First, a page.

If you first encountered Mari Wilson in the early 80s you may be surprised in some ways to see the transformation in her style. Well known for her beehive hairstyle and pencil skirt, memories of one cool lady with a smattering of kitsch about her come flooding back. Fast forward to the current day, she remains one very stylish lady but with more elegance and stage presence in her performance. On first impression it appears that she may have forgotten these roots as she has now emerged as a ‘jazz pop’ singer but after a few songs it’s clear that her talent is unchanged and the quality of her voice has not altered and continues to impress audiences.
Her voice demonstrated a wide vocal range and it was clear who her influences were, however, despite an air of Petula Clark and Doris Day she added a style very much her own and her take on this genre was covered well.
She must be applauded for her story telling in her music. ‘Twenty-four hours from Tulsa’, originally a hit for Gene Pitney, was performed with incredible sincerity and the audience were captivated. Following her version of this particular song, she shared with the audience that many people tell her it’s the first time they have truly listened to the lyrics. Hardly surprising to hear that she can fill Ronnie Scott’s club for a season as it’s clear that Wilsons old school vocals undoubtedly suite this type of setting. Her cover of Ella Fitzgeralds ‘Cry me a River’ was effortless and the well-known Doris Day classic ‘Perhaps, perhaps, perhaps’ was a popular opening to the second set.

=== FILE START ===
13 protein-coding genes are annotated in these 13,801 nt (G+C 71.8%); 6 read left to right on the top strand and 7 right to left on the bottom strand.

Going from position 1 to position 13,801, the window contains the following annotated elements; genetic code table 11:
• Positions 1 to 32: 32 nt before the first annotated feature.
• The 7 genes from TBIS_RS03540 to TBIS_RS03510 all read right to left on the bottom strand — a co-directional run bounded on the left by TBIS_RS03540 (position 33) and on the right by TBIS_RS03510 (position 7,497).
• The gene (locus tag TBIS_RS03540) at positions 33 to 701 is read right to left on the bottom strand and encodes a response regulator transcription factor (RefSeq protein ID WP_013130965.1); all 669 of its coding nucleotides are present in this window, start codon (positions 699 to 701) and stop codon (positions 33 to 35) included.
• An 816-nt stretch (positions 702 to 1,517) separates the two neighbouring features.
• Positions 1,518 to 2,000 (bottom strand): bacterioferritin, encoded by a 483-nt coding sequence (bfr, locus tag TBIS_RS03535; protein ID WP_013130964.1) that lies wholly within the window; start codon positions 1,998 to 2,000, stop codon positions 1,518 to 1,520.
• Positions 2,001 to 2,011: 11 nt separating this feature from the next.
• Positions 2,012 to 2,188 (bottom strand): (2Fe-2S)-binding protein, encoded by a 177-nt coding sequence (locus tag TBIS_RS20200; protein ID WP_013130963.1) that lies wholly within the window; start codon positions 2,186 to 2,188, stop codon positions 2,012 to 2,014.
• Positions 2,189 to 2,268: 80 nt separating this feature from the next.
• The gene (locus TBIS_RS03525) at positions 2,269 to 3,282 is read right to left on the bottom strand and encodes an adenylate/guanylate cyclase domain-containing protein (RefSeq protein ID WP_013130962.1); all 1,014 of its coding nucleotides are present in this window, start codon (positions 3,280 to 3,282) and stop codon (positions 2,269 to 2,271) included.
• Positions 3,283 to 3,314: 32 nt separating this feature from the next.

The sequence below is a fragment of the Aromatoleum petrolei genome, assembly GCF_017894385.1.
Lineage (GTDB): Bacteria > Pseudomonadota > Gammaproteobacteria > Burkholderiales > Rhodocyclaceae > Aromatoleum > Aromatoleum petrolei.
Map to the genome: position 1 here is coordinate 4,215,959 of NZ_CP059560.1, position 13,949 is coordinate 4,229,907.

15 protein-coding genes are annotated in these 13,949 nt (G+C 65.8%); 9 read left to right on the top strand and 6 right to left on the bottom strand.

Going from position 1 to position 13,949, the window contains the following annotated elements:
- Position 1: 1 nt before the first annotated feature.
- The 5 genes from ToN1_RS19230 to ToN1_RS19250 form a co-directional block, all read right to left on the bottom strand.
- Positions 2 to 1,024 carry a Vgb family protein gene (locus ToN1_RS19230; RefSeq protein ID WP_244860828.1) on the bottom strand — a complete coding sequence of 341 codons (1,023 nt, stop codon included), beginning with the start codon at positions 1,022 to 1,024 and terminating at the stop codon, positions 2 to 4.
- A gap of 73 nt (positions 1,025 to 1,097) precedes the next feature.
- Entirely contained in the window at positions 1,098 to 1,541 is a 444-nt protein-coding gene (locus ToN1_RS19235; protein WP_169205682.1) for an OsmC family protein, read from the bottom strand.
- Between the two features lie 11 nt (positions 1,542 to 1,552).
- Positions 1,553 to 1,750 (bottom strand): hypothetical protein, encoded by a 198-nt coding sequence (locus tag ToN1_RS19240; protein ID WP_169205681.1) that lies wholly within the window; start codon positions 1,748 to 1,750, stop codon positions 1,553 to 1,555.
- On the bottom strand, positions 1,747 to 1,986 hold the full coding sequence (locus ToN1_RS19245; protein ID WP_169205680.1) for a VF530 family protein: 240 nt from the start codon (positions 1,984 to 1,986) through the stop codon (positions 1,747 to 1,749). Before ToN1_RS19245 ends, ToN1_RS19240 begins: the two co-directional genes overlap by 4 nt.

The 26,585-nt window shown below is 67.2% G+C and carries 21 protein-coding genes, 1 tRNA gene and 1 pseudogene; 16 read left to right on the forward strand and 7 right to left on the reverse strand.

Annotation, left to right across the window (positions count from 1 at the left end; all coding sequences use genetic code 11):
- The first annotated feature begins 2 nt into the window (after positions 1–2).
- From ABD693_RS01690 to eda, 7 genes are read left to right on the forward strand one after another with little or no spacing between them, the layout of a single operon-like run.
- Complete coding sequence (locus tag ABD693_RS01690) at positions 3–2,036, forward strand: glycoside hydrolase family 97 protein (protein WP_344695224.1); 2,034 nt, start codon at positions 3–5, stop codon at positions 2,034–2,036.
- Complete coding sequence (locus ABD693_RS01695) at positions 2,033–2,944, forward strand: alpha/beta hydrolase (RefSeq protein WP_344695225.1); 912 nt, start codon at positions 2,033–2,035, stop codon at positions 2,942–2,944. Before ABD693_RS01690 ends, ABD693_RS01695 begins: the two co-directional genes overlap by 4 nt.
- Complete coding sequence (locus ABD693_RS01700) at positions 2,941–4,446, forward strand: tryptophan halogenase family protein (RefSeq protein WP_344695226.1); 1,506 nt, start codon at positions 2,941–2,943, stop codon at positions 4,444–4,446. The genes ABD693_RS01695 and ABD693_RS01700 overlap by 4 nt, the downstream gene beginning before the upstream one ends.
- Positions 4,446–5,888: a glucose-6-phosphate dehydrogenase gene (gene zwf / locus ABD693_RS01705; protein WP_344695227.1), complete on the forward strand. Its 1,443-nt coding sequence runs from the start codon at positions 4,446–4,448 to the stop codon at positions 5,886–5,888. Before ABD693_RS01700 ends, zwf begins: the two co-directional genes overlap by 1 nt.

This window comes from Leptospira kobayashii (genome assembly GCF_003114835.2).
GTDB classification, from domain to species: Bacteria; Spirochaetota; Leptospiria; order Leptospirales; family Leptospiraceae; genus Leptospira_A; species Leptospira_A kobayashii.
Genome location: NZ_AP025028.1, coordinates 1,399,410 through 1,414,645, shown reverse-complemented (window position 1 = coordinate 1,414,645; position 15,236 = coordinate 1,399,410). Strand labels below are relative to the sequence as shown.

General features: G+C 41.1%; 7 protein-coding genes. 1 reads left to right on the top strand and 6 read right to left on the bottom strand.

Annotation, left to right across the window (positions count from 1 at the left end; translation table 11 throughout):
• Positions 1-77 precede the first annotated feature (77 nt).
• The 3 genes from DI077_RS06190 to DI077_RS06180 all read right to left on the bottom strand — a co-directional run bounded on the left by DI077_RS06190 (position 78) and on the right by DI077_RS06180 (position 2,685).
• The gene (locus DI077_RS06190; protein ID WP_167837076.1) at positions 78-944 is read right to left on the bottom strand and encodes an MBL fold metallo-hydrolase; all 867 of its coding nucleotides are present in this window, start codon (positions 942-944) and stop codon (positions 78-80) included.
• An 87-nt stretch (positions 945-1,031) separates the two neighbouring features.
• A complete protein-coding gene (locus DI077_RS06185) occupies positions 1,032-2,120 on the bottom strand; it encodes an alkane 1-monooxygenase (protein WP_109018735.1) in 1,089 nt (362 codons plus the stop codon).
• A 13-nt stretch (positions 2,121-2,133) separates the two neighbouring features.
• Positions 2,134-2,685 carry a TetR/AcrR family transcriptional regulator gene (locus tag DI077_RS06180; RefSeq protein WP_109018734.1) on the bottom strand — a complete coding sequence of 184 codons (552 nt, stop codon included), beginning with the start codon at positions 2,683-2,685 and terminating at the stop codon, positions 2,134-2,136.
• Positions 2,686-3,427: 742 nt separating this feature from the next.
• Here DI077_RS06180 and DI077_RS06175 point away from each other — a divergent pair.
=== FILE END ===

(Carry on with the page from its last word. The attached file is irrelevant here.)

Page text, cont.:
Well averse to interacting with an audience, she shared a little of her life growing up in London with her mother and father. She also shared her joy of meeting Petula Clark recently and how gracious Clark was in acknowledging that Doris Day was one of her idols in the business. The stories were interesting and relevant, and she was a natural story teller so it was a shame that there were only a few snippets here and there.
With an interesting musical career, her musical theatre appearances have clearly added to her stage presence and include ‘Dusty the musical’ where it seemed an obvious choice that she played the part of Dusty and also performed as Nickie Pignatelli in Sweet Charity. There is certainly a lot more to Mari Wilson’s talent than you would first imagine.
Completing the evening with an encore that ended with her 80s hit ‘Just what I always wanted’ she received a standing ovation from the audience. Mari Wilson remains one elegant performer, her voice is timeless and even though she first appeared to us in the 80s, it’s clear she is far from ready to call it a day just yet.
Reviewer: Angela Kelly
Reviewed: 21st February 2020
North West End UK Rating: ★★★★